Disadvantages: The DBMS has to manage read/write queues to avoid starvation. Larger storage overhead than spin Latches due to additional meta-data.
Hash Table Latching
It is easy to support concurrent access in a static hash table due to the limited ways threads access the data structure. For example, all threads move in the same direction when moving from slot to the next (i.e., top-down). Threads also only access a single page/slot at a time. Thus, deadlocks are not possible in this situation because no two threads could be competing for latches held by the other. When we need to resize the table, we can just take a global latch on the entire table to perform the operation.
Latching in a dynamic hashing scheme (e.g., extendible) is a more complicated scheme because there is more shared state to update, but the general approach is the same.
Two approaches for latching in Hash tables
- Page Latches: Each page has its own Reader-Writer latch that protects its entire contents. Threads acquire either a read or write latch before they access a page. This decreases parallelism because potentially only one thread can access a page at a time, but accessing multiple slots in a page will be fast for a single thread because it only has to acquire a single latch.
- Slot Latches: Each slot has its latch. This increases parallelism because two threads can access different slots on the same page. But it increases the storage and computational overhead of accessing the table because threads have to acquire a latch for every slot they access, and each slot has to store data for the latches. The DBMS can use a single mode latch (i.e., Spin Latch) to reduce metadata and computational overhead at the cost of some parallelism.
It is also possible to create a latch-free linear probing hash table directly using compare-and-swap (CAS) instructions. Insertion at a slot can be achieved by attempting to compare-and-swap a special “null” value with the tuple we wish to insert. If this fails, we can probe the next slot, continuing until it succeeds.
The challenge of B+Tree latching is preventing the two following problems:
Threads trying to modify the contents of a node at the same time.
One thread traversing the tree while another thread splits/merges nodes.
Latch crabbing/coupling is a protocol to allow multiple threads to access/modify B+Tree at the same time. The basic idea is as follows.
Get latch for the parent.
Get latch for the child.
Release latch for the parent if the child is deemed “safe”. A “safe” node will not split, merge, or redistribute when updated.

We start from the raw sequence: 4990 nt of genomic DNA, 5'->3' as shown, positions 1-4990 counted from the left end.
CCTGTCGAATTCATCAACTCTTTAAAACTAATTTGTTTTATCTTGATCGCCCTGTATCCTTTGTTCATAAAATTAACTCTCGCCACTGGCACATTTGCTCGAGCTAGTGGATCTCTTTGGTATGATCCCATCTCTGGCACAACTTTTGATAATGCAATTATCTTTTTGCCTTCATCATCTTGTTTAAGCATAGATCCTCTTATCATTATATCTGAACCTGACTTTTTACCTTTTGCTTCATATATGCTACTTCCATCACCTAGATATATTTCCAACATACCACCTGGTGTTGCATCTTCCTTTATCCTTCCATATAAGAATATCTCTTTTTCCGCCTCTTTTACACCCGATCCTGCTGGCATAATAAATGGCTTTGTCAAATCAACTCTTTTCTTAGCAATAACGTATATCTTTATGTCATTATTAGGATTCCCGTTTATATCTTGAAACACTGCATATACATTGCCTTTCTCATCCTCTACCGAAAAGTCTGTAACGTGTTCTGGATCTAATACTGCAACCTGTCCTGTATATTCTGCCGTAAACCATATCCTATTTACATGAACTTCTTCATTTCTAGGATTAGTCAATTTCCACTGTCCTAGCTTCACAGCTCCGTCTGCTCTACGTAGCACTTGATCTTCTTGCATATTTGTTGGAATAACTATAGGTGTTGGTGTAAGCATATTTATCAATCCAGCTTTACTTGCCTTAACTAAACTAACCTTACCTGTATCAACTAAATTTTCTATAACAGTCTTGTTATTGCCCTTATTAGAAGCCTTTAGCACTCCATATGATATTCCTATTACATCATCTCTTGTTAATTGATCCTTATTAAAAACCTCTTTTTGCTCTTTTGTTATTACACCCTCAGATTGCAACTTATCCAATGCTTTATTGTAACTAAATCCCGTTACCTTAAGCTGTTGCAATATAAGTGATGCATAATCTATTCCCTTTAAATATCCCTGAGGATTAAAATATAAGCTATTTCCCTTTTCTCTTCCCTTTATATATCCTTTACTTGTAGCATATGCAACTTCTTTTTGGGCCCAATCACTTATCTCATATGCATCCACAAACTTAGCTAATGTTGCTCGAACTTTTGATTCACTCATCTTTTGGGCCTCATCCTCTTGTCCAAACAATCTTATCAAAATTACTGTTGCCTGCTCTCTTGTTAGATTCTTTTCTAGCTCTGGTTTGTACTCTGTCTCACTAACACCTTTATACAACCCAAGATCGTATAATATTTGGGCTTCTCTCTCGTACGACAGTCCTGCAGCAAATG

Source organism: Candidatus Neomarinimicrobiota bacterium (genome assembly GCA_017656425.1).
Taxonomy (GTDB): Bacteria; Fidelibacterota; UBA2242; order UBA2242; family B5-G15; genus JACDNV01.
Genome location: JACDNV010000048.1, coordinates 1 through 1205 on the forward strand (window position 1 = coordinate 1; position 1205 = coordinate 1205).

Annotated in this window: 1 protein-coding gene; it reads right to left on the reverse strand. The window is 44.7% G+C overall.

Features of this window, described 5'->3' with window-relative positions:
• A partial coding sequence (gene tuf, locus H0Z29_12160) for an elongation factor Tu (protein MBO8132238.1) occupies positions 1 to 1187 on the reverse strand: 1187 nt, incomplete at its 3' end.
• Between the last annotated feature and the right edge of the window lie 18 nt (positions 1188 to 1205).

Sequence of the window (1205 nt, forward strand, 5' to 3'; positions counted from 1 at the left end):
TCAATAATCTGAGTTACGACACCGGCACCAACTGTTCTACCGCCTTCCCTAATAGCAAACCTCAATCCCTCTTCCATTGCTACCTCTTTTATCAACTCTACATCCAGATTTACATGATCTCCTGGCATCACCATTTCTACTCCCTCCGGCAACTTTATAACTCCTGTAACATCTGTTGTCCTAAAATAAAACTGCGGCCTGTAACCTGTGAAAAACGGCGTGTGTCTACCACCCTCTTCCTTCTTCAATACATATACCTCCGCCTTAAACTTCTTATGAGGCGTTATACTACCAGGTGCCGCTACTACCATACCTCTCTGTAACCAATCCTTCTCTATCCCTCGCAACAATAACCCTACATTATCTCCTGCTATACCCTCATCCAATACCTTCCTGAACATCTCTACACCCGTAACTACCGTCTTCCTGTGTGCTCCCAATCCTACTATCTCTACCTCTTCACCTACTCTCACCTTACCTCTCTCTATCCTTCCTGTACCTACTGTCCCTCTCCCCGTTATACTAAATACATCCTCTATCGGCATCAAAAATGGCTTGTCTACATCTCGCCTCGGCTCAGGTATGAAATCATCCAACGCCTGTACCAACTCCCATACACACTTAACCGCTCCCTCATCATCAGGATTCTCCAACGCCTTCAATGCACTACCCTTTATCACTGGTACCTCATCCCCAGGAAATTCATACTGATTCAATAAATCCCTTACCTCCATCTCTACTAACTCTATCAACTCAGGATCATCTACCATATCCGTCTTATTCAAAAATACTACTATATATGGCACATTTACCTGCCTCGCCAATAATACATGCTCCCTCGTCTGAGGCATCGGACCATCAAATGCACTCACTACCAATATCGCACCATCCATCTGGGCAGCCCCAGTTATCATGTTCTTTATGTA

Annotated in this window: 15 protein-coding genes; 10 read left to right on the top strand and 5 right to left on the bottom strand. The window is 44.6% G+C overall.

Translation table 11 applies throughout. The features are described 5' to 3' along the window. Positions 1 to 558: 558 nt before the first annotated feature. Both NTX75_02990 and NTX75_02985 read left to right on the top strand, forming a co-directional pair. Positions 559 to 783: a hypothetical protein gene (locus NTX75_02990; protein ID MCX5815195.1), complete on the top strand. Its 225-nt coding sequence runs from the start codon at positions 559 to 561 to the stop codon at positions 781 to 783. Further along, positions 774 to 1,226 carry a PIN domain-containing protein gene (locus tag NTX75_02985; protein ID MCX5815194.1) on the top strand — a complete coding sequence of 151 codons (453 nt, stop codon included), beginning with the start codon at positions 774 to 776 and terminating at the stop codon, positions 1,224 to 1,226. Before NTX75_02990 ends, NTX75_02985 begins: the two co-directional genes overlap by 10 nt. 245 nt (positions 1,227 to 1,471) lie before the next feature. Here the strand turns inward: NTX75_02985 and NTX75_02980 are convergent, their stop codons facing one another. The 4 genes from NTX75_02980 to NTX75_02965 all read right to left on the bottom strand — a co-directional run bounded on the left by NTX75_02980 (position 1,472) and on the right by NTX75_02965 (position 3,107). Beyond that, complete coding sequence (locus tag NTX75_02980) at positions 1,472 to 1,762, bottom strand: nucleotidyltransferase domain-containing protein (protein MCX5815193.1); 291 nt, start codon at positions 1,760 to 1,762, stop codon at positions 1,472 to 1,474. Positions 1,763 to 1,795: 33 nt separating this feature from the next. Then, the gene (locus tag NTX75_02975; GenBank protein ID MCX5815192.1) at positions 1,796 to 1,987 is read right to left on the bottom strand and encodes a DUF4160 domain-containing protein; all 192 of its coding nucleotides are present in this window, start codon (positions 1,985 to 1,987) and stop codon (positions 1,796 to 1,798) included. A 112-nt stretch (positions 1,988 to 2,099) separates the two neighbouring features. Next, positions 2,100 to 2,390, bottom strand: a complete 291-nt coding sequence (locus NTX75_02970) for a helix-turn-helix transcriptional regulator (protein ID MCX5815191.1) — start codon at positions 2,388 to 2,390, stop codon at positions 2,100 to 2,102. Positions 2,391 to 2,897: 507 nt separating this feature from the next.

Note that the notion of “safe” depends on whether the operation is an insertion or a deletion. A full node is “safe” for deletion since a merge will not be needed but is not “safe” for an insertion since we may need to split the node. Note that read latches do not need to worry about the “safe” condition.
Basic Latch Crabbing Protocol:
Search: Start at the root and go down, repeatedly acquire latch on the child and then unlatch parent.
Insert/Delete: Start at the root and go down, obtainingXlatches as needed. Once the child is latched, check if it is safe. If the child is safe, release latches on all its ancestors.
The order in which latches are released is not important from a correctness perspective. However, from a performance point of view, it is better to release the latches that are higher up in the tree since they block access to a larger portion of leaf nodes.
Improved Latch Crabbing Protocol: The problem with the basic latch crabbing algorithm is that transactions always acquire an exclusive latch on the root for every insert/delete operation. This limits parallelism. Instead, one can assume that having to resize (i.e., split/merge nodes) is rare, and thus transactions can acquire shared latches down to the leaf nodes.
Each transaction will assume that the path to the target leaf node is safe, and useREADlatches and crabbing to reach it and verify. If the leaf node is not safe, then we abort and do the previous algorithm where we acquireWRITElatches.
Search: Same algorithm as before.
Insert/Delete: SetREADlatches as if for search, go to leaf, and setWRITElatch on the leaf. If the leaf is not safe, release all previous latches, and restart the transaction using the previous Insert/Delete protocol.
Leaf Node Scans
The threads in these protocols acquire latches in a “top-down” manner. This means that a thread can only acquire a latch from a node that is below its current node. If the desired latch is unavailable, the thread must wait until it becomes available. Given this, there can never be deadlocks.
However, leaf node scans are susceptible to deadlocks because now we have threads trying to acquire exclusive locks in two different directions at the same time (e.g., thread 1 tries to delete, thread 2 does a leaf node scan). Index latches do not support deadlock detection or avoidance.
Thus, the only way programmers can deal with this problem is through coding discipline. The leaf node sibling latch acquisition protocol must support a “no-wait” mode. That is, the B+tree code must cope with failed latch acquisitions. Since latches are intended to be held (relatively) briefly if a thread tries to acquire a latch on a leaf node but that latch is unavailable, then it should abort its operation (releasing any latches that it holds) quickly and restart the operation.
In conclusion, this article discussed the importance of concurrency control protocols and latching mechanisms in database management systems. It explored the distinction between locks and latches, focusing on latches for enforcing physical correctness. Different latch implementations were explained, including OS mutexes, test-and-set spin latches, reader-writer latches, and approaches for latching in hash tables and B+ trees. The article emphasized the challenges of leaf node scans in B+ trees and the need for coding discipline to prevent deadlocks. Overall, concurrency control and latching are vital for maintaining data integrity and optimizing performance in multi-threaded database environments.